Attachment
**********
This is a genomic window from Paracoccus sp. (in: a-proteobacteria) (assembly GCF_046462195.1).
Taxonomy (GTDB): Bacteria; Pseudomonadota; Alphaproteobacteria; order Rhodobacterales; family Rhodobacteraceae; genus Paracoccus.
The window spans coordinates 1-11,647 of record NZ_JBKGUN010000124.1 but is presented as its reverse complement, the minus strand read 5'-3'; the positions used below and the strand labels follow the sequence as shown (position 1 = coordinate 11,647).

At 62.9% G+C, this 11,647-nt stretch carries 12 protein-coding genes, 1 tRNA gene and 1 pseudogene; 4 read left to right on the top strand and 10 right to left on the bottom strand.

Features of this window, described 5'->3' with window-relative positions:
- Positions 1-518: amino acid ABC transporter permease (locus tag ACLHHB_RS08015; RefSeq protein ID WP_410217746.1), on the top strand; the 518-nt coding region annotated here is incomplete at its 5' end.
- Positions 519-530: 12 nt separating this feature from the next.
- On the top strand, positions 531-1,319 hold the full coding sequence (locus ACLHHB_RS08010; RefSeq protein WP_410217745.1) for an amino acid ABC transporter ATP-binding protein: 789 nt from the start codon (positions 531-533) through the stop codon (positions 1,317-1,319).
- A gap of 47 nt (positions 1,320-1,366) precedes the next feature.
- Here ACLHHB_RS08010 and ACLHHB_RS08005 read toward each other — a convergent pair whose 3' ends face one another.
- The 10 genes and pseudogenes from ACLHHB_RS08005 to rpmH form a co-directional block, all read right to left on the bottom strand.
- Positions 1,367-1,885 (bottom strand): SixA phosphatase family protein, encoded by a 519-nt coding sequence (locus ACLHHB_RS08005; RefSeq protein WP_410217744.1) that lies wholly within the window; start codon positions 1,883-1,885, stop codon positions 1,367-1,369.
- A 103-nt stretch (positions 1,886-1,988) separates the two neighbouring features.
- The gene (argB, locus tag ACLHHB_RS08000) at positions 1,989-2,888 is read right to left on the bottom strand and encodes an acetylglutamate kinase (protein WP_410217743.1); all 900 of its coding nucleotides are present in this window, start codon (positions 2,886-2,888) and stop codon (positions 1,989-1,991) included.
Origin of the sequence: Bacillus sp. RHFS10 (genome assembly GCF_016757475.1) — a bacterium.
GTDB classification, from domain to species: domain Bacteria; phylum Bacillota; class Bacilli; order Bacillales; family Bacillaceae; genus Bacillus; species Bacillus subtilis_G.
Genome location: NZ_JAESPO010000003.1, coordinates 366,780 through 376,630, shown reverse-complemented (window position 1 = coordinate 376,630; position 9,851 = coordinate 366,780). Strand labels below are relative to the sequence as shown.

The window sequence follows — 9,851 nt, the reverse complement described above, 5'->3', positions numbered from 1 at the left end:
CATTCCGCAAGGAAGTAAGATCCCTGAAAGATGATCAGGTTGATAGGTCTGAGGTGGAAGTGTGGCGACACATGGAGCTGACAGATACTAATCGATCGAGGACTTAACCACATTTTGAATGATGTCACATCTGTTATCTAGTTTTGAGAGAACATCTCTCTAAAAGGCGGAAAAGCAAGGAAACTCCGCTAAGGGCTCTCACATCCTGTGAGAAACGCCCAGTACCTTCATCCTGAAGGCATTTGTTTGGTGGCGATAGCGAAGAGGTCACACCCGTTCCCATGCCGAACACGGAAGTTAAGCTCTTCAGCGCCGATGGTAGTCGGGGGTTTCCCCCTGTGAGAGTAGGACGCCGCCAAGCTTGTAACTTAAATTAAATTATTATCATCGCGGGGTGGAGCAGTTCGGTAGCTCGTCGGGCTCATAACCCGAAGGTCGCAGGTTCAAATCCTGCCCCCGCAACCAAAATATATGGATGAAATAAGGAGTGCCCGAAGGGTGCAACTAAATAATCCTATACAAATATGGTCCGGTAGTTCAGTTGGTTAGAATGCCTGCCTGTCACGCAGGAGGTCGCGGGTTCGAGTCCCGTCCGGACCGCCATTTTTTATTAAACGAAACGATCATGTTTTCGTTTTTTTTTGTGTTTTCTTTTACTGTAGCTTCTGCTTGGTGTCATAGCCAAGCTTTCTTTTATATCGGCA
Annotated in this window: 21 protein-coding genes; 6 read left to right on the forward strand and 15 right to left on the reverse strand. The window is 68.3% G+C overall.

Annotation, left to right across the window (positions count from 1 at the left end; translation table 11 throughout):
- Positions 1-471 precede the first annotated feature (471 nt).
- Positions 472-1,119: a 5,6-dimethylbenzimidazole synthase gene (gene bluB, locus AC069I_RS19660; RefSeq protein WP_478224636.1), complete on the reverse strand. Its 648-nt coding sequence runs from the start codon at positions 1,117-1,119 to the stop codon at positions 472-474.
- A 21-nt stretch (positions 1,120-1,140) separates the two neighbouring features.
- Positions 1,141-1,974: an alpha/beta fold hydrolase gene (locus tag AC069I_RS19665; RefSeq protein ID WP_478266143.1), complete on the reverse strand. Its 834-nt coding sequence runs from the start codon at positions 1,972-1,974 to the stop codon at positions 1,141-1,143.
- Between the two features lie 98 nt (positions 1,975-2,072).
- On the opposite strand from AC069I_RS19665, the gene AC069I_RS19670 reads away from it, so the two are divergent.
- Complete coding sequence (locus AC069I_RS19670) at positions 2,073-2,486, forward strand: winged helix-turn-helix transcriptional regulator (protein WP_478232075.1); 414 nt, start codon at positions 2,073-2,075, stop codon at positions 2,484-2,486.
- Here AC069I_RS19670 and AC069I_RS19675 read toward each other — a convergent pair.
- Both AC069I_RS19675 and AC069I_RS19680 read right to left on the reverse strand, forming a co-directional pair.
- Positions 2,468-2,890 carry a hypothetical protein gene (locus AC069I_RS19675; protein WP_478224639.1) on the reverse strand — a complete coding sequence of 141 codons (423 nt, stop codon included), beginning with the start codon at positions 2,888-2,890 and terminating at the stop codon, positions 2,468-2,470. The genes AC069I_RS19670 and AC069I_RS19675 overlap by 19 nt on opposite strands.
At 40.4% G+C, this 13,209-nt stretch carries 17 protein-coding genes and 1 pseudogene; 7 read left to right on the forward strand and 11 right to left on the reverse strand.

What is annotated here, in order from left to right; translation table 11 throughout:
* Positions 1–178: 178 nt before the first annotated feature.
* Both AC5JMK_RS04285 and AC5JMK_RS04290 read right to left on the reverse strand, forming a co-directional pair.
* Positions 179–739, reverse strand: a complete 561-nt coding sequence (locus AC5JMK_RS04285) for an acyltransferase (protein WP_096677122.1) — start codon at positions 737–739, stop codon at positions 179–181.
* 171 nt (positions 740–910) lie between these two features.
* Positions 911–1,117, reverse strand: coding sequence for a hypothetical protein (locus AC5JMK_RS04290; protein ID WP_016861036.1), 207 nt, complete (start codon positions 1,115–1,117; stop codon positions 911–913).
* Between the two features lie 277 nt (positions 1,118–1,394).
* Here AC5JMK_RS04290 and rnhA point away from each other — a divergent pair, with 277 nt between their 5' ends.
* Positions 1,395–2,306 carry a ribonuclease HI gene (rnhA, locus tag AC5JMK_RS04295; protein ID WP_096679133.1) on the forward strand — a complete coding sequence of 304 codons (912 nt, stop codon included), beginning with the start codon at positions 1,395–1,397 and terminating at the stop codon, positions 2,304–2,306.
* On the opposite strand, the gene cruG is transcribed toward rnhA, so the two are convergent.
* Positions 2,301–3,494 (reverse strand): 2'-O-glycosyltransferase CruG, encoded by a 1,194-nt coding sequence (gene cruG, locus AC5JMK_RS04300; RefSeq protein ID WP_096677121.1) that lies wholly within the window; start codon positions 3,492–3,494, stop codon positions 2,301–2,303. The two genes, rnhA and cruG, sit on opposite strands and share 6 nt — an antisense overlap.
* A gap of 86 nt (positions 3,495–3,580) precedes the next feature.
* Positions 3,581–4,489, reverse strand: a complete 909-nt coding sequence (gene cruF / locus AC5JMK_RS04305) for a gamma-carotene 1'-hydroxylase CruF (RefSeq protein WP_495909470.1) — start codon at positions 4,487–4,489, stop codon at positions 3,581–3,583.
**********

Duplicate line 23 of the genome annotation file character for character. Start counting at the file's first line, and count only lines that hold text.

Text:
- Positions 472-1,119: a 5,6-dimethylbenzimidazole synthase gene (gene bluB, locus AC069I_RS19660; RefSeq protein WP_478224636.1), complete on the reverse strand. Its 648-nt coding sequence runs from the start codon at positions 1,117-1,119 to the stop codon at positions 472-474.